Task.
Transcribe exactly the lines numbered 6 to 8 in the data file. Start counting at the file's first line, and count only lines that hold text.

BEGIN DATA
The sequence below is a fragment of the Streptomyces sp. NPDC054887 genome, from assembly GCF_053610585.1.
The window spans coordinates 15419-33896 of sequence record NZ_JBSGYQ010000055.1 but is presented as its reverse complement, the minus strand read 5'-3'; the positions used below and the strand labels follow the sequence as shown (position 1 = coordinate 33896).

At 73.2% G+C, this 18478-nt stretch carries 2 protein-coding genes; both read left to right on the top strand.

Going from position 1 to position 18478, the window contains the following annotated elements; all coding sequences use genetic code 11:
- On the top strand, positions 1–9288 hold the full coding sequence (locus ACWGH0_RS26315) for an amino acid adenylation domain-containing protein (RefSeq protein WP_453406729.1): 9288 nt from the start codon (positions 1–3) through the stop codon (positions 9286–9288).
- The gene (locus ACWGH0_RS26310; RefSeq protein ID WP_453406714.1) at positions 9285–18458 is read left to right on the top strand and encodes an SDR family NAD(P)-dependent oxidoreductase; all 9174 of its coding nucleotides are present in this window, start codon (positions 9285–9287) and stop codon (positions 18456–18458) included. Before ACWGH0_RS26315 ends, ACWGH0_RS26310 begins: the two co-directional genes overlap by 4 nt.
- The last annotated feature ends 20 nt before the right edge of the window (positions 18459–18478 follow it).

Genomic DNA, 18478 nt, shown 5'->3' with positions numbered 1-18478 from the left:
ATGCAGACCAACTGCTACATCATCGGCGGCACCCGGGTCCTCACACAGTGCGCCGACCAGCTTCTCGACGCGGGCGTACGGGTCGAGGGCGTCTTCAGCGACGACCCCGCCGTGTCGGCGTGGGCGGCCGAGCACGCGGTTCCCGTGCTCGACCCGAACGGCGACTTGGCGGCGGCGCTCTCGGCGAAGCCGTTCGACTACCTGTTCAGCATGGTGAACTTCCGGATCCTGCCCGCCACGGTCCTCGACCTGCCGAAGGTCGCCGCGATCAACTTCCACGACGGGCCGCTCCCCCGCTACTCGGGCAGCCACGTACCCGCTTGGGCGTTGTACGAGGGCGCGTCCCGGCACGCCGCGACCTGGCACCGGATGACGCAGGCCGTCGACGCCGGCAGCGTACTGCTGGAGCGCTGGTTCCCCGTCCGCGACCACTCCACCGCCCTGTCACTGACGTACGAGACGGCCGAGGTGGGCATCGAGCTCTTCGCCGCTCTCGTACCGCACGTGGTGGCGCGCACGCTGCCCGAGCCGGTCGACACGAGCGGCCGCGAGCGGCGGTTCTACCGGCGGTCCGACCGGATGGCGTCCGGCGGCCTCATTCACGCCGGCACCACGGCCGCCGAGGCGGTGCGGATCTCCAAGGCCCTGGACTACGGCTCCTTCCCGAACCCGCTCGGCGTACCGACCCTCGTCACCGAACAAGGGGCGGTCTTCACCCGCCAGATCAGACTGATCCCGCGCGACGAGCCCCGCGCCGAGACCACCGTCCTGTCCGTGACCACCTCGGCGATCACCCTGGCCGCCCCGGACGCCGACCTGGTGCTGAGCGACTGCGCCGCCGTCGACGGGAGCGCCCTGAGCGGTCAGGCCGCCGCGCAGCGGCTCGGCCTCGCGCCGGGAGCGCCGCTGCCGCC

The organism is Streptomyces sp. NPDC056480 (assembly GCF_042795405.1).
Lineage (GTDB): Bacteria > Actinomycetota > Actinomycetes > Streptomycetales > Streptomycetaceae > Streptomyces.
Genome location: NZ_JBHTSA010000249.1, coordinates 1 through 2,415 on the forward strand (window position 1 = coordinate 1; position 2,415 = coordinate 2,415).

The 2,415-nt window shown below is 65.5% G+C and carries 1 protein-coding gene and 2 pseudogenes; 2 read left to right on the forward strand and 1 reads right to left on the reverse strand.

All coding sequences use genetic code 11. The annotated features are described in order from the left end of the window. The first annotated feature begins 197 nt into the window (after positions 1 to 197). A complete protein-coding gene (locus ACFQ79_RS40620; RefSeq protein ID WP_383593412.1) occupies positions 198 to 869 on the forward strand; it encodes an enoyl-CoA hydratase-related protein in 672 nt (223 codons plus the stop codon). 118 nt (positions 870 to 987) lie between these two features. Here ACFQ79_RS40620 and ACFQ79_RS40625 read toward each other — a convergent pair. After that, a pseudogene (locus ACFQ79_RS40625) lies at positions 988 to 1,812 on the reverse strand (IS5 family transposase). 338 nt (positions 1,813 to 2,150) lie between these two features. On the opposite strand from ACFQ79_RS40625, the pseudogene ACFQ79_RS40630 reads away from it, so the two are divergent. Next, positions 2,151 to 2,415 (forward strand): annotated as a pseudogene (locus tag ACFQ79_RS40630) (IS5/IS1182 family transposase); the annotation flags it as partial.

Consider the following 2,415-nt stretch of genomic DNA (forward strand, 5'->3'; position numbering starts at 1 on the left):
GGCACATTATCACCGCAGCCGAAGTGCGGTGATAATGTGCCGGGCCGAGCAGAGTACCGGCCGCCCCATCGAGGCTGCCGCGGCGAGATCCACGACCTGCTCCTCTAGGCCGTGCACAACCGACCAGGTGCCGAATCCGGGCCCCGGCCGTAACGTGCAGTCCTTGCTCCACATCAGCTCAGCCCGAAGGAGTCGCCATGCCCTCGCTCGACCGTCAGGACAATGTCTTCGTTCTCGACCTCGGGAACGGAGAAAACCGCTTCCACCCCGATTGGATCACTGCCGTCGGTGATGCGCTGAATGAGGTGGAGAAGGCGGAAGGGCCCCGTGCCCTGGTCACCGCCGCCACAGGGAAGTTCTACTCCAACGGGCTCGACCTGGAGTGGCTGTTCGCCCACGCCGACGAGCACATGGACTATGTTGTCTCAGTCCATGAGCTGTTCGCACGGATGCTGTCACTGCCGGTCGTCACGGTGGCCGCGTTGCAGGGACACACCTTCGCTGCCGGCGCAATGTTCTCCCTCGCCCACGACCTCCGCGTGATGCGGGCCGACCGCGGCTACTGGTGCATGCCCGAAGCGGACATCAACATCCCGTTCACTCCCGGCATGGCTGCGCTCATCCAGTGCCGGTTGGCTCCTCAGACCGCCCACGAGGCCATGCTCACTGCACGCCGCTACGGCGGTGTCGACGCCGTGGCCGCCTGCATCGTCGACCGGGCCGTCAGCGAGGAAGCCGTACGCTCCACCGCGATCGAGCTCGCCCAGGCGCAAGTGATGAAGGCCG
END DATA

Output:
- The gene (locus ACWGH0_RS26310; RefSeq protein ID WP_453406714.1) at positions 9285–18458 is read left to right on the top strand and encodes an SDR family NAD(P)-dependent oxidoreductase; all 9174 of its coding nucleotides are present in this window, start codon (positions 9285–9287) and stop codon (positions 18456–18458) included. Before ACWGH0_RS26315 ends, ACWGH0_RS26310 begins: the two co-directional genes overlap by 4 nt.
- The last annotated feature ends 20 nt before the right edge of the window (positions 18459–18478 follow it).

Genomic DNA, 18478 nt, shown 5'->3' with positions numbered 1-18478 from the left: